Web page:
Consequently, we are happy to hold ‘out of fashion’ assets when the expected returns would suggest an investment is wise from a historical standpoint (based on analysing as much evidence of the past as we can gather). Multinationals are multinationals after all. Good investments are made at attractive prices historically.
However, brace for a turbulent ride in the meantime (noting we are careful in sizing up our portfolio allocations to individual regions including the UK).

KMD Portfolio Stance
Finally, we believe it is worth reminding our clients that our portfolios have typically been able to contain losses better than the average investment portfolio has done during falling market periods (falling by less).

The flip side of relatively conservative positioning is performance lagging in the most recent fast rising markets.
Many of our All Weather funds are expected to offer protection when it might be needed. The recent weakness in a fast rising market is, in fact, providing us with further confidence that they are definitely in the tortoise camp.

Our portfolios are structured with sustainability of returns in mind – with implied long-term returns based on current valuations being the key consideration. We are happy individually with how these investments are allocated even if in the shorter-term the market is currently rewarding the hares.

We prefer to be the tortoise not the hare as we are simply uncomfortable with many of the valuation dynamics in the market.
The details, views and opinions expressed above are KMD’s, can change at any time and are not intended to be advice or a solicitation to make an investment. Professional advice should be sought before acting on any information contained in this document. The value of investments can fall as well as rise and your capital is not guaranteed. Past performance is not a reliable indicator of future performance.

The details, views and opinions expressed above are KMD’s, can change at any time and are not intended to be advice or a solicitation to make an investment. Professional advice should be sought before acting on any information contained in this document. The value of investments can fall as well as rise and your capital is not guaranteed. Past performance is not a reliable indicator of future performance.

Dean Aitchison
BSc (Hons), IMC, MCSI, MIMA
Chartered Wealth Manager
Investment Manager

www.kmdpwm.co.uk

September 2019

Copyright © 2019 KMD Private Wealth Management, All rights reserved.

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KMD Private Wealth Management Ltd is authorised and regulated by the Financial Conduct Authority. FCA no. 803600. Registered Office: 8 High Street, Brentwood, Essex CM14 4AB. Registered in England no. 11059008.


Investment Update– Spring 2019

Featuring:

  • Momentum continues
  • Tech Supremacy
  • Watching Number 10
  • Are we there yet?

Momentum Continues

The New Year brought with it a fresh wave of optimism. Our last Update indicated that stocks rose early on this year, resulting in the best January for 30 years. That momentum has continued beyond Q1, with US markets now back to the highs of 2018. The UK has also enjoyed a rebound, albeit not quite back to its peak. In this latest run, both equity and bonds have benefitted from softer inflation and signals from the Federal Reserve that interest rate rises are to remain on pause. In fact, the Treasury market is actually pricing two rate cuts, in line with the currently inverted US yield curve. With a strong labour market, we think the Fed will be patient before making any move from here. However, some key officials have indicated that the Fed may be more inclined to allow above trend inflation to make up for previous years where it was below.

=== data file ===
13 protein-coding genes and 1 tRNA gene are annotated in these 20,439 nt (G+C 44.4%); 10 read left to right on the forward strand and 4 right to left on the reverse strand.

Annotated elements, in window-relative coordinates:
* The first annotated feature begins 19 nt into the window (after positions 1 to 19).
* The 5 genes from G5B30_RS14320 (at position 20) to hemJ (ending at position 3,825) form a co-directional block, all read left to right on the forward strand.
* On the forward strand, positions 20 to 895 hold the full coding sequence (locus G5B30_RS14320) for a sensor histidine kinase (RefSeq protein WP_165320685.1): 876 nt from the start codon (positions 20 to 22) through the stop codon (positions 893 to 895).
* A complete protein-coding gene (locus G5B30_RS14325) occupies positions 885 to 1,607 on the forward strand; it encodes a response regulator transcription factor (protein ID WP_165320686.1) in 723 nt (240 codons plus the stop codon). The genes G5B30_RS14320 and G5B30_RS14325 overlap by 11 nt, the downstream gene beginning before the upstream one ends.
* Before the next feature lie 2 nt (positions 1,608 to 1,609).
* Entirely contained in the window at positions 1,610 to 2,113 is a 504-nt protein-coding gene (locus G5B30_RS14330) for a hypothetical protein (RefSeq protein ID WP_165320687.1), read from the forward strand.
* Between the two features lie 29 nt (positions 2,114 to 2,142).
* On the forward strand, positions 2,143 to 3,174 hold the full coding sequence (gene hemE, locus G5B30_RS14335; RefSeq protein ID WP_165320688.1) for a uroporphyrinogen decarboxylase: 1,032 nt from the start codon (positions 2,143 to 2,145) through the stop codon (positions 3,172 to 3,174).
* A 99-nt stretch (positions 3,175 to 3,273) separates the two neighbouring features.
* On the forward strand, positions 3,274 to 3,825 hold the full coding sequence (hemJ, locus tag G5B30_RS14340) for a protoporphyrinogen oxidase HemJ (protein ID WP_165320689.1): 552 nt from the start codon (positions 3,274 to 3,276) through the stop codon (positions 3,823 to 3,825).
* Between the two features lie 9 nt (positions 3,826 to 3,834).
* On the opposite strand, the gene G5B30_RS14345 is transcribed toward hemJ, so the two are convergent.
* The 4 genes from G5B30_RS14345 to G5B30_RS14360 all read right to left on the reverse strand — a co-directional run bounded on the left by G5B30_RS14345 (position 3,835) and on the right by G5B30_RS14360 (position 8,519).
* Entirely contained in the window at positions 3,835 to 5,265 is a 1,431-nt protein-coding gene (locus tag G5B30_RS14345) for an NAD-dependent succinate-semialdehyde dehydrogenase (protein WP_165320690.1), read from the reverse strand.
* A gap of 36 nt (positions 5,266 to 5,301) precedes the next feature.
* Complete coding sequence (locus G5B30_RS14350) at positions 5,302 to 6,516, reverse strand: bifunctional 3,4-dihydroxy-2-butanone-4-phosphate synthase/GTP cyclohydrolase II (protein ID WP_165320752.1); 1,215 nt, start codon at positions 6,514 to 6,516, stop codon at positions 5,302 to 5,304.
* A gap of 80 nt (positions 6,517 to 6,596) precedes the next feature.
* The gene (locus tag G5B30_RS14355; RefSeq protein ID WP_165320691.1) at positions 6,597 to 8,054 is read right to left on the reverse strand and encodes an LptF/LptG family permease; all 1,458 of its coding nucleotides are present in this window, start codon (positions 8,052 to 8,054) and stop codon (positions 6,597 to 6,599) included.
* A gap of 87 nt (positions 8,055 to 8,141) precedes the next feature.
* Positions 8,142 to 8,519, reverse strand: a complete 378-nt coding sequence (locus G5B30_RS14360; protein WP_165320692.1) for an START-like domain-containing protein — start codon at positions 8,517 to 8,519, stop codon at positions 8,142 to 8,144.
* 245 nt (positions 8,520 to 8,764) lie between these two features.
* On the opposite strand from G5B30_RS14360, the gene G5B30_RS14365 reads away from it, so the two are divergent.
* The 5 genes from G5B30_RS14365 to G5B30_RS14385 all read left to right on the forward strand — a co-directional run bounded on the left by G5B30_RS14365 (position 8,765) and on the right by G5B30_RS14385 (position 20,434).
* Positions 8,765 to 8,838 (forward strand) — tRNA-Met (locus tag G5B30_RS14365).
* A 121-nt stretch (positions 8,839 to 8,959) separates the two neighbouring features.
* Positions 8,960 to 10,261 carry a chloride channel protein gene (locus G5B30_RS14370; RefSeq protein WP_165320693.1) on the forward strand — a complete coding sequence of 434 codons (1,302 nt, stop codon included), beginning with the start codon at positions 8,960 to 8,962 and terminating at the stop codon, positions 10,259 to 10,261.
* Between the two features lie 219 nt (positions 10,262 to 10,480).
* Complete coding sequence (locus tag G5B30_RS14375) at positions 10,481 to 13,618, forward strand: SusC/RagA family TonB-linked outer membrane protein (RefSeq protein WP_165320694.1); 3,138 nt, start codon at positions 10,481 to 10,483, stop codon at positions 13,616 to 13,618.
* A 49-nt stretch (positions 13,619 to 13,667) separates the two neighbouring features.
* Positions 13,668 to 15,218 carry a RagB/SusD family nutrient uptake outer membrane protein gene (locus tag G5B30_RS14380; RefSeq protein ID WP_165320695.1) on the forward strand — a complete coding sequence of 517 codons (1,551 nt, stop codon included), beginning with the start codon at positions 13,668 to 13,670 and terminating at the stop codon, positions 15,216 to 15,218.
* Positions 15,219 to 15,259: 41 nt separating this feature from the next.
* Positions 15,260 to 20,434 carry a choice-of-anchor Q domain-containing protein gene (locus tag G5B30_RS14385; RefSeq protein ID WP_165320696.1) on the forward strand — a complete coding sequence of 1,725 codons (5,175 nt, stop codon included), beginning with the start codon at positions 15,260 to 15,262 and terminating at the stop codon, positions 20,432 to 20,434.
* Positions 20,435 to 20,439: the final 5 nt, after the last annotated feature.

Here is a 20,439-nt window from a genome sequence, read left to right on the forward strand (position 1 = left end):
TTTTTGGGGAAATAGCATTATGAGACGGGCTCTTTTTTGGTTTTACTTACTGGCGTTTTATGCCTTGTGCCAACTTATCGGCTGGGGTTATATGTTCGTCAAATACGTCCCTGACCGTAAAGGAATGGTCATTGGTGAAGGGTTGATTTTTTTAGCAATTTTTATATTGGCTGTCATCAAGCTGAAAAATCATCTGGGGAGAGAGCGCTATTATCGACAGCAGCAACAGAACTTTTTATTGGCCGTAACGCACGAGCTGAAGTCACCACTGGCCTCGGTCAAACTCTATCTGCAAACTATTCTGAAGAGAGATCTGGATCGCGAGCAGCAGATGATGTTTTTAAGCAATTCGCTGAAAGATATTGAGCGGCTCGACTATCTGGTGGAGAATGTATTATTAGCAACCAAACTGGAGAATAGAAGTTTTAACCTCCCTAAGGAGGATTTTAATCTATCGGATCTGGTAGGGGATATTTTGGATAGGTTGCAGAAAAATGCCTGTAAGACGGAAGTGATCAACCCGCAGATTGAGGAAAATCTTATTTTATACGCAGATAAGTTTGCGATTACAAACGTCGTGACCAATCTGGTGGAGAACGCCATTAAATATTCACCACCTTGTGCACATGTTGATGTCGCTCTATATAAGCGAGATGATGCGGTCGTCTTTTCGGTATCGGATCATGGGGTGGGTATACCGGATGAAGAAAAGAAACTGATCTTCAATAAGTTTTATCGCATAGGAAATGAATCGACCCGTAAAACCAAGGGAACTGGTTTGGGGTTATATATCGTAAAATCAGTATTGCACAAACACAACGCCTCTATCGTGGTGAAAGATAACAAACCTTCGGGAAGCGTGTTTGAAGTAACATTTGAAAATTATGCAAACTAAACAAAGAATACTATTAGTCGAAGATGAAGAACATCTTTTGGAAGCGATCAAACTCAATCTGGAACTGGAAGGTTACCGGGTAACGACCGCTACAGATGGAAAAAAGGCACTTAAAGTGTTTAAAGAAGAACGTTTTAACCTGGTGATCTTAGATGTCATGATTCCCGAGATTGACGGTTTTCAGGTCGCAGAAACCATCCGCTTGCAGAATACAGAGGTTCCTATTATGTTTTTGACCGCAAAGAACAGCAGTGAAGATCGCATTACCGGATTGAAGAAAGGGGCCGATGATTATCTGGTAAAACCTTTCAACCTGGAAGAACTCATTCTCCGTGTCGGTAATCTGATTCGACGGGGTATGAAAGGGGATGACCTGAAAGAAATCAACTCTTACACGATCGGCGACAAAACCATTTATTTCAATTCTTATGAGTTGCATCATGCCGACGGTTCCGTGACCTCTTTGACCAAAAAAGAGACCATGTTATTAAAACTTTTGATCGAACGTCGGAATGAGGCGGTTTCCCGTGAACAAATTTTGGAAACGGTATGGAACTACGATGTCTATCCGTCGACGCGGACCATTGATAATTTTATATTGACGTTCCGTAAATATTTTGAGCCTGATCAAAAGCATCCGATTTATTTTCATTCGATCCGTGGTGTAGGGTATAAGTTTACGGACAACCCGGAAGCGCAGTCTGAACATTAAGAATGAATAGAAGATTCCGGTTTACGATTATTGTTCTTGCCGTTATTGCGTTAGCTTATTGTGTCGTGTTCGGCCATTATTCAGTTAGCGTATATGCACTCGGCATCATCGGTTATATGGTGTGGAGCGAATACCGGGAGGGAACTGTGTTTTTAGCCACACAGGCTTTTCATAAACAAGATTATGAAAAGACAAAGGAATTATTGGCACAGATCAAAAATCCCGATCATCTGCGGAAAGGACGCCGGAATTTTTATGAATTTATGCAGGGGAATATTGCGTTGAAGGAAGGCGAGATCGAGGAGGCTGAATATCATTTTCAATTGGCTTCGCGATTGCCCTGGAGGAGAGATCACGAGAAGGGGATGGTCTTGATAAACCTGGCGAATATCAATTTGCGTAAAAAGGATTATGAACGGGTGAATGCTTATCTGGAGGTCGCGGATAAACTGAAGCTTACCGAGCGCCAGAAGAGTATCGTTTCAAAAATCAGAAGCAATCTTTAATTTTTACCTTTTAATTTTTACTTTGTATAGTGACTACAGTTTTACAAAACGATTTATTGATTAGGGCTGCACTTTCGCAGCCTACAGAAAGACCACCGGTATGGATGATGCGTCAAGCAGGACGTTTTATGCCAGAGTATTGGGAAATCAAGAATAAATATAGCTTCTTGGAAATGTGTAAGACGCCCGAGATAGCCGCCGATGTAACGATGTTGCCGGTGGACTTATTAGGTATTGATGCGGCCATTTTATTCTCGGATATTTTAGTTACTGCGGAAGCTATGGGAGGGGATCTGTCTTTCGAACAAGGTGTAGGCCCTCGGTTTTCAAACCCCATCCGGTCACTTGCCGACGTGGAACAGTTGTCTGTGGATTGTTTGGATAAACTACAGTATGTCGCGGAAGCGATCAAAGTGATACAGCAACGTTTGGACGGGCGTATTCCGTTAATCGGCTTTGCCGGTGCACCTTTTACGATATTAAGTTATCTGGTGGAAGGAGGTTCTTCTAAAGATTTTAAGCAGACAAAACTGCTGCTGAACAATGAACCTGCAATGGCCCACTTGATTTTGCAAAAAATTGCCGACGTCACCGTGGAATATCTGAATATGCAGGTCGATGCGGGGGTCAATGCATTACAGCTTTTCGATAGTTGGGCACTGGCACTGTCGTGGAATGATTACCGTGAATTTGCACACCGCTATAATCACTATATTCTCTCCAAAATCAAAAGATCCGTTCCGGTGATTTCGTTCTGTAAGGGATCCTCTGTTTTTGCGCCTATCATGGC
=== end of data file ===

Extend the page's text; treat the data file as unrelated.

Tech Supremacy

It is hard to gauge if President Trump’s political agenda concerning China is wholly focused on his belief that they wish to achieve ‘technological supremacy’. That said, we do appreciate the concerns over security and Intellectual Property rights. Huawei became one of the latest casualties of US policy with firms being banned from trading with them unless they have a Government license.  Several other Chinese video surveillance firms may also be blacklisted soon as well.

Amidst the trade tensions, only one thing is clear – policymaker’s lives are a bit more complicated these days. While trade tariffs are inflationary in the short-term, they also risk a slowdown in growth. The former would usually imply ‘rate rises’, the latter ‘rate reductions’. Having potentially already moved rates up too far, a ‘wait & see’ approach seems most appropriate from here. We believe that any escalation in the trade war is more likely to drive rates lower and in line with previous priorities on growth. This is important as many signs still indicate interest rates remain the key influence on markets. Rising interest rates played the biggest part in both the 2018 sell-offs, as well as contributing to the recent rebound following prospects of a change in direction.